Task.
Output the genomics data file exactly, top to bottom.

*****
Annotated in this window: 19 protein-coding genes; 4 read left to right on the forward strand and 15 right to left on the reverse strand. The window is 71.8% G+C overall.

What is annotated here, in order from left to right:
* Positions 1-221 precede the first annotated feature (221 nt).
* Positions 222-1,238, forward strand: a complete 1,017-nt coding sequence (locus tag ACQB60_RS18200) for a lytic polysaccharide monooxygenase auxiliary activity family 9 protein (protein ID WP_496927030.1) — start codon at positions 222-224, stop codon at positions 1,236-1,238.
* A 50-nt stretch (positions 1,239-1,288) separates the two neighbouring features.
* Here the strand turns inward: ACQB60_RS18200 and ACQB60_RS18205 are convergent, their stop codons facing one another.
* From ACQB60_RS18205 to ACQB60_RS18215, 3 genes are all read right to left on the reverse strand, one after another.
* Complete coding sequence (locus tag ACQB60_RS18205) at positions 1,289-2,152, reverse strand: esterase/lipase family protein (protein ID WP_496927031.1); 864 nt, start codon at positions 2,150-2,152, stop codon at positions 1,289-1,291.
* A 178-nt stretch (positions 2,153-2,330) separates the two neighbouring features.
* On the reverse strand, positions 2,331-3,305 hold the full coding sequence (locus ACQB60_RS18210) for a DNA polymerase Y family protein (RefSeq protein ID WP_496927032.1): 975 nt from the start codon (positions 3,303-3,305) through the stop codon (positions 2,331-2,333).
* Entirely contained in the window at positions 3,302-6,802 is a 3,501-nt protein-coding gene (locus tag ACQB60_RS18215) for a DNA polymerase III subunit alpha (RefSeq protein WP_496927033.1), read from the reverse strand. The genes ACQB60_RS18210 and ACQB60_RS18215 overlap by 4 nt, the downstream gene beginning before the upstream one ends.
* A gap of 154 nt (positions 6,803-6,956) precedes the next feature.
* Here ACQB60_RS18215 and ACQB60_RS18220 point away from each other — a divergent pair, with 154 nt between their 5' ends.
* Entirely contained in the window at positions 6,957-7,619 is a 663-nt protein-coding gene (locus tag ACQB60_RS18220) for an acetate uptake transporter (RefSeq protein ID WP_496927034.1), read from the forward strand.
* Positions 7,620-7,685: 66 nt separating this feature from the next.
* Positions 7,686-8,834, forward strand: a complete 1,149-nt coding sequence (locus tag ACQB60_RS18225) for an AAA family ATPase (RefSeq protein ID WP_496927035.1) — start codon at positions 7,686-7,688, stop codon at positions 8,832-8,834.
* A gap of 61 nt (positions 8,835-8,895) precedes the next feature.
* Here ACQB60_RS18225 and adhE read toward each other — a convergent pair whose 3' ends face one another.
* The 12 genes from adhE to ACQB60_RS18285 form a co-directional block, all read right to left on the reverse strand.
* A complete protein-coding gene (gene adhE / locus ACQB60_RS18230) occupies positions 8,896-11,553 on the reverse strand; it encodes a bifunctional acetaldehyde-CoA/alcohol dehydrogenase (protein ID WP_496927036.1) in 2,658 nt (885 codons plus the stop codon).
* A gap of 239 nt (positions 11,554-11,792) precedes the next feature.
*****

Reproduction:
Annotated in this window: 19 protein-coding genes; 4 read left to right on the forward strand and 15 right to left on the reverse strand. The window is 71.8% G+C overall.

What is annotated here, in order from left to right:
* Positions 1-221 precede the first annotated feature (221 nt).
* Positions 222-1,238, forward strand: a complete 1,017-nt coding sequence (locus tag ACQB60_RS18200) for a lytic polysaccharide monooxygenase auxiliary activity family 9 protein (protein ID WP_496927030.1) — start codon at positions 222-224, stop codon at positions 1,236-1,238.
* A 50-nt stretch (positions 1,239-1,288) separates the two neighbouring features.
* Here the strand turns inward: ACQB60_RS18200 and ACQB60_RS18205 are convergent, their stop codons facing one another.
* From ACQB60_RS18205 to ACQB60_RS18215, 3 genes are all read right to left on the reverse strand, one after another.
* Complete coding sequence (locus tag ACQB60_RS18205) at positions 1,289-2,152, reverse strand: esterase/lipase family protein (protein ID WP_496927031.1); 864 nt, start codon at positions 2,150-2,152, stop codon at positions 1,289-1,291.
* A 178-nt stretch (positions 2,153-2,330) separates the two neighbouring features.
* On the reverse strand, positions 2,331-3,305 hold the full coding sequence (locus ACQB60_RS18210) for a DNA polymerase Y family protein (RefSeq protein ID WP_496927032.1): 975 nt from the start codon (positions 3,303-3,305) through the stop codon (positions 2,331-2,333).
* Entirely contained in the window at positions 3,302-6,802 is a 3,501-nt protein-coding gene (locus tag ACQB60_RS18215) for a DNA polymerase III subunit alpha (RefSeq protein WP_496927033.1), read from the reverse strand. The genes ACQB60_RS18210 and ACQB60_RS18215 overlap by 4 nt, the downstream gene beginning before the upstream one ends.
* A gap of 154 nt (positions 6,803-6,956) precedes the next feature.
* Here ACQB60_RS18215 and ACQB60_RS18220 point away from each other — a divergent pair, with 154 nt between their 5' ends.
* Entirely contained in the window at positions 6,957-7,619 is a 663-nt protein-coding gene (locus tag ACQB60_RS18220) for an acetate uptake transporter (RefSeq protein ID WP_496927034.1), read from the forward strand.
* Positions 7,620-7,685: 66 nt separating this feature from the next.
* Positions 7,686-8,834, forward strand: a complete 1,149-nt coding sequence (locus tag ACQB60_RS18225) for an AAA family ATPase (RefSeq protein ID WP_496927035.1) — start codon at positions 7,686-7,688, stop codon at positions 8,832-8,834.
* A gap of 61 nt (positions 8,835-8,895) precedes the next feature.
* Here ACQB60_RS18225 and adhE read toward each other — a convergent pair whose 3' ends face one another.
* The 12 genes from adhE to ACQB60_RS18285 form a co-directional block, all read right to left on the reverse strand.
* A complete protein-coding gene (gene adhE / locus ACQB60_RS18230) occupies positions 8,896-11,553 on the reverse strand; it encodes a bifunctional acetaldehyde-CoA/alcohol dehydrogenase (protein ID WP_496927036.1) in 2,658 nt (885 codons plus the stop codon).
* A gap of 239 nt (positions 11,554-11,792) precedes the next feature.